[00124] The optical structure may be employed as an illumination source for light guide plates and a display. The display may be a multi-functional display and may display 2D or stereoscopic images. Using this optical structure, a stereoscopic image may be addressed to the display or LCD and the backlight may be scrolled such that left and right eye images on the LCD may be illuminated by spectrally separated sources. These spectrally separated sources may be provided by separate optical structures. The separate optical structures may provide light to light guide plates. One optical structure may provide light to one or more light guide plates and one or more optical structures may provide light to one light guide plate, or any number of optical structures may provide light to any number of light guide plates. The left and right eye images may be separated by a dark band of illumination during the LC switching period for high contrast and low stereoscopic crosstalk as depicted and discussed with respect to at least FIGURE 20 herein. The separate two or more optical structures may produce at least two sets of colors, for example R1G1B 1 and R2G2B2. These optical structures may be used in a stereoscopic backlit liquid crystal display as depicted and discussed with respect to at least FIGURE 20.

[00125] In one example, the spectrally distinct optical structures may illuminate the same light guide plate, and may be driven in a time-sequential fashion to illuminate the light guide plate in synchrony with left and right eye images which may be sequentially driven to the liquid crystal display panel. This is illustrated and discussed with respect to at least FIGURE 20.

[00126] Further to the discussion of stereoscopic systems, spectral gaps may be placed between adjacent passbands in stereoscopic eyewear and the output filter. The spectral gaps may be approximately 5 nanometers. The passbands of the output filter may be red-shifted relative to the eyewear passbands to provide low stereoscopic crosstalk across a wide range of light angles of incidence at the output filter as depicted and discussed with respect to at least FIGURE 17.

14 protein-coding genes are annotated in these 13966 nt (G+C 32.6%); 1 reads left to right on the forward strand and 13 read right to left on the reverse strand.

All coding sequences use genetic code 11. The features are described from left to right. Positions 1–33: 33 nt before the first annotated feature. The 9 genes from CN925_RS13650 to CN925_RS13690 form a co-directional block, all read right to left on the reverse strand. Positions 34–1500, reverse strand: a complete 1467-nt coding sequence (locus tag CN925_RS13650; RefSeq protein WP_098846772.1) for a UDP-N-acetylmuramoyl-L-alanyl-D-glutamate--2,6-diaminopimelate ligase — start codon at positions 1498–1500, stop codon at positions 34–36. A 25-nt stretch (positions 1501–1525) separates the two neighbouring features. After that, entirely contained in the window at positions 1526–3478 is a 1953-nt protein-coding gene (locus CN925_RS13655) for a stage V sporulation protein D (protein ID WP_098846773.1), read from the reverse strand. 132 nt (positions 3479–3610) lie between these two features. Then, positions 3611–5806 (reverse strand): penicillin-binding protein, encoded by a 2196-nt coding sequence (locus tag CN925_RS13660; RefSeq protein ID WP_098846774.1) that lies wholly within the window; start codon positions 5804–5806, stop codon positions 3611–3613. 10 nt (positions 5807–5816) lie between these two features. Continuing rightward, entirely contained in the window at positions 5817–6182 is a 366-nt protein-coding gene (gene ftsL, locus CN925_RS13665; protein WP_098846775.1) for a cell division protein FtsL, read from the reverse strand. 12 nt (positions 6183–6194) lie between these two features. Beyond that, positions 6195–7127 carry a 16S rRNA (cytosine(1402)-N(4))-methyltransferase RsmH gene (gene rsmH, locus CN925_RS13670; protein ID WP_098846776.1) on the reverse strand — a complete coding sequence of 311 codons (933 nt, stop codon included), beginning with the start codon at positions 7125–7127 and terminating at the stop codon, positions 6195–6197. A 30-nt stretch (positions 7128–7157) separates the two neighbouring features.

[00127] As illustrated in FIGURE 10, sources and quantum dots for each spectral emitter group may be stacked vertically at both ends of the light guide plate (LGP). FIGURE 10 is a schematic diagram illustrating an embodiment of a backlight structure. The backlight structure 1005 of FIGURE 10 includes a light source 1000, a pass filter 1010, an emitter region 1020, a trim filter 1030, a diffuser, 1040, and light guide plates 1050. The light source 1000, as well as the pass filter 1010, the emitter region 1020, the tri filter 1030, and the diffuser 1040, may be located at both ends of the LGPs to illuminate the LGPs from both sides during any particular image frame, thus creating a more uniform illumination source. Although the light source 1000 is illustrated in FIGURE 10 as LEDs and discussed herein as LEDs, the light source 1000 may be any appropriate light source including, but not limited to, LEDs, lasers, laser diodes, semiconductor illumination sources, any combination thereof, and so forth. In FIGURE 10, the pass filter 1010, emitter region 1020, and trim filter 1030 may be included in a cavity. The cavity will be discussed in further detail herein. [00128] Continuing the discussion of FIGURE 10, the light source 1000 may provide illumination to the pass filter 1010, which may transmit a wavelength band. In one example, the pass filter 1010 may be a blue pass filter. The pass filter 1010 may be any appropriate filter that provides the appropriate wavelengths. Further, the pass filter or passband filter may be any input filter operable to transmit a first wavelength band and operable to reflect a second wavelength band. In one example, short wavelength light may be provided to the emitter region and operable to function as an excitation source to the emitter or emitter material in the emitter region. In this example, the transmission wavelength band may be an approximate range of 400-480nm and a reflective wavelength band may be an approximate range of 480-700nm. The transmitted wavelengths or wavelength band may then be provided to the emitter region. The wavelength band may function to excite the emitter material. The emitter material may be phosphors or quantum dots, and may be excited by short wavelength light. Furthermore, the emitters may be tuned to emit light at one or more predetermined wavelengths, in which the one or more predetermined wavelengths may be longer than the excitation wavelength. The quantum dots may also be denoted herein as and/or referred to as "QR" or a quantum rail. Additionally, the terms emitters and emitter material may be used interchangeably herein. The output filter may be operable to transmit one or more wavelengths in which the transmitted wavelengths may have narrower bandwidths than the input light wavelengths.